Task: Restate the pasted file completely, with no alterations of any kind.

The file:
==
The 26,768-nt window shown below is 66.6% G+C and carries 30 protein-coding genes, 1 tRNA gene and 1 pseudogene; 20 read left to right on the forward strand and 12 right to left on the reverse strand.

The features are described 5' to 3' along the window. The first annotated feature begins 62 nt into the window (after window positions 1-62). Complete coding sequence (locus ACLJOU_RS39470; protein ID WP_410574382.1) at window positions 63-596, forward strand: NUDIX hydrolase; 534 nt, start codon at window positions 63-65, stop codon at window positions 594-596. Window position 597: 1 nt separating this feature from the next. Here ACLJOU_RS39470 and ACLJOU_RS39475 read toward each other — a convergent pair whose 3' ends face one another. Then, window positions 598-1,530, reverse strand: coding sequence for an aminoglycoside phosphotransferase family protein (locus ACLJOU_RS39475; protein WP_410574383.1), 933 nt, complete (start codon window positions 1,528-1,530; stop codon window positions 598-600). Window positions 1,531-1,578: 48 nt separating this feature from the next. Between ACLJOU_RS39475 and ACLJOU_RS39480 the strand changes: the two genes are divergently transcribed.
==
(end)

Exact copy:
The 26,768-nt window shown below is 66.6% G+C and carries 30 protein-coding genes, 1 tRNA gene and 1 pseudogene; 20 read left to right on the forward strand and 12 right to left on the reverse strand.

The features are described 5' to 3' along the window. The first annotated feature begins 62 nt into the window (after window positions 1-62). Complete coding sequence (locus ACLJOU_RS39470; protein ID WP_410574382.1) at window positions 63-596, forward strand: NUDIX hydrolase; 534 nt, start codon at window positions 63-65, stop codon at window positions 594-596. Window position 597: 1 nt separating this feature from the next. Here ACLJOU_RS39470 and ACLJOU_RS39475 read toward each other — a convergent pair whose 3' ends face one another. Then, window positions 598-1,530, reverse strand: coding sequence for an aminoglycoside phosphotransferase family protein (locus ACLJOU_RS39475; protein WP_410574383.1), 933 nt, complete (start codon window positions 1,528-1,530; stop codon window positions 598-600). Window positions 1,531-1,578: 48 nt separating this feature from the next. Between ACLJOU_RS39475 and ACLJOU_RS39480 the strand changes: the two genes are divergently transcribed.